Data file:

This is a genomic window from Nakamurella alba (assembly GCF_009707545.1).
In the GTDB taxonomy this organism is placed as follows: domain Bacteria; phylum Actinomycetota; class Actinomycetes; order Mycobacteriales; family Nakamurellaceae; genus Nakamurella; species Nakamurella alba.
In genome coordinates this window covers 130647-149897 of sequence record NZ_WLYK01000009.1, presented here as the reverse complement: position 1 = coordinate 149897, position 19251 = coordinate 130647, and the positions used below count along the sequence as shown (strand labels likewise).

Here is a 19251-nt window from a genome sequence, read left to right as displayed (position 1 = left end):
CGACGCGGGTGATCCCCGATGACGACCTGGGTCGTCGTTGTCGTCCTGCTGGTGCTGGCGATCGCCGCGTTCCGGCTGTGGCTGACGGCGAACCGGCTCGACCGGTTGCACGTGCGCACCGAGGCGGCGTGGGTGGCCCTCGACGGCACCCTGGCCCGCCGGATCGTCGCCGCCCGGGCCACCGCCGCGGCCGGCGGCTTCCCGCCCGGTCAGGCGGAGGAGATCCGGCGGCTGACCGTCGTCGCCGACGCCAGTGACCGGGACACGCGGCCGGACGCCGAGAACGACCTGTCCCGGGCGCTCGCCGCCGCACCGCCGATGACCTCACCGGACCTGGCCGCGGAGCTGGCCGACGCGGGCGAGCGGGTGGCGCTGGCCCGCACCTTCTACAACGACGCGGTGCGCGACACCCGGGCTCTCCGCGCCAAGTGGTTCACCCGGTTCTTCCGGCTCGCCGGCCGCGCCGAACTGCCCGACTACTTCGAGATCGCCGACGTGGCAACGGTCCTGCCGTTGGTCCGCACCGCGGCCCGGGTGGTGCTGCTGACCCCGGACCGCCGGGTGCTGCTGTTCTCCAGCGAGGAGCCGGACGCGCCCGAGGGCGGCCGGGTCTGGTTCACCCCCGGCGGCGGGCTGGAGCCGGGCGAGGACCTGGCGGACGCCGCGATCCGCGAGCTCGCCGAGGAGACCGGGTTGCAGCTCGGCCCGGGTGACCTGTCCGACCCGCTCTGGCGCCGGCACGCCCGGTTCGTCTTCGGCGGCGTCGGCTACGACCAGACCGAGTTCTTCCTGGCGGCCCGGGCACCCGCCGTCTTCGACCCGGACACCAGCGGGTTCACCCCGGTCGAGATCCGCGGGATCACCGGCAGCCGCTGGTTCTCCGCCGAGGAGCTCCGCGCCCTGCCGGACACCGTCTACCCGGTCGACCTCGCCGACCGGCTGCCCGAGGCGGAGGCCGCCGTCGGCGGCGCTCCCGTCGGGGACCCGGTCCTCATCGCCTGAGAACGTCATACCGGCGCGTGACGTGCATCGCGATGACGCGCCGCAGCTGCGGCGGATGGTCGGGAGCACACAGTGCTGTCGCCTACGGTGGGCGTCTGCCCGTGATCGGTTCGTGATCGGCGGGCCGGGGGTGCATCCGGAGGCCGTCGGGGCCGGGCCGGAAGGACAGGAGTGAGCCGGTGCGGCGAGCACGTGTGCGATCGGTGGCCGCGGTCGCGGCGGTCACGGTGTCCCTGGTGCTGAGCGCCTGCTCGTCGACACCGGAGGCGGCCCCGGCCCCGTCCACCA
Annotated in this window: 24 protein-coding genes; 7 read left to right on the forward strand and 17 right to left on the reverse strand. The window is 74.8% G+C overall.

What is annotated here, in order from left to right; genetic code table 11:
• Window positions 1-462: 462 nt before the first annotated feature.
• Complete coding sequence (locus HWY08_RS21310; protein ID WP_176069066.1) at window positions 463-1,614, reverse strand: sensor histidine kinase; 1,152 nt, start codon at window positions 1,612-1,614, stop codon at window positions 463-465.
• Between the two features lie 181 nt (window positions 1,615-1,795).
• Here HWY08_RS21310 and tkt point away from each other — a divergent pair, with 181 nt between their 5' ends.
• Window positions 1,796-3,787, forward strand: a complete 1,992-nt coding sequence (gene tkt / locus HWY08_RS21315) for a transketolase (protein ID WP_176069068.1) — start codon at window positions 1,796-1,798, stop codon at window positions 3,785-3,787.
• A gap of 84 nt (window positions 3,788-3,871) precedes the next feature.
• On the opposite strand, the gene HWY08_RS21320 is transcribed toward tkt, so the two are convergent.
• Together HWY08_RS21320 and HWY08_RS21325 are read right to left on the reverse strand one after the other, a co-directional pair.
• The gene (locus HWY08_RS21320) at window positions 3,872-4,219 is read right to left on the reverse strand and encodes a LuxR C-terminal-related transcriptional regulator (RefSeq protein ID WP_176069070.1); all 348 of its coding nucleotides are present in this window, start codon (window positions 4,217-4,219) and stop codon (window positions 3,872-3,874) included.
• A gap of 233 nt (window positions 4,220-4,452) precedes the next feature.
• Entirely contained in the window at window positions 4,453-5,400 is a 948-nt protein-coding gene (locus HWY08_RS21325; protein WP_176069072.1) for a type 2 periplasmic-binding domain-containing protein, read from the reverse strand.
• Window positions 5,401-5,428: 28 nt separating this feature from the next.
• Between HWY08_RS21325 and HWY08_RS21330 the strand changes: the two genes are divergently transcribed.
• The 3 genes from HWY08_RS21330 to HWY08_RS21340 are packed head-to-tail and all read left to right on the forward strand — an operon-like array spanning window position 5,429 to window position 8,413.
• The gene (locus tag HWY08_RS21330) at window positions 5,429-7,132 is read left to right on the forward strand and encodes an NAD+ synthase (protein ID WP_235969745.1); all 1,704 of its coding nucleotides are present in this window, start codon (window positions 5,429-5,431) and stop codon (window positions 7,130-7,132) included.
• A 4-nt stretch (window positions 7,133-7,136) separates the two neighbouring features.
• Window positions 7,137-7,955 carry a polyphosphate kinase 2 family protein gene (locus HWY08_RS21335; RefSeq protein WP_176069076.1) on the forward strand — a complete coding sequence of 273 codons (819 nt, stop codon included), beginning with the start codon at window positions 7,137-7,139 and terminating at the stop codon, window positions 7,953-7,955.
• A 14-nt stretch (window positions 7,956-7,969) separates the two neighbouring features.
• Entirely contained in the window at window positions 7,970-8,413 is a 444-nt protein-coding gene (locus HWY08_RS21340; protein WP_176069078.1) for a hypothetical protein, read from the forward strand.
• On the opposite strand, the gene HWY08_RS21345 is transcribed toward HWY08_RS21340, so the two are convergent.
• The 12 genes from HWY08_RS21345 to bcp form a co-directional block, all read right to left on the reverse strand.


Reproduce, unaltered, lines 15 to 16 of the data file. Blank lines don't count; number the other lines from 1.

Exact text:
• Together HWY08_RS21320 and HWY08_RS21325 are read right to left on the reverse strand one after the other, a co-directional pair.
• The gene (locus HWY08_RS21320) at window positions 3,872-4,219 is read right to left on the reverse strand and encodes a LuxR C-terminal-related transcriptional regulator (RefSeq protein ID WP_176069070.1); all 348 of its coding nucleotides are present in this window, start codon (window positions 4,217-4,219) and stop codon (window positions 3,872-3,874) included.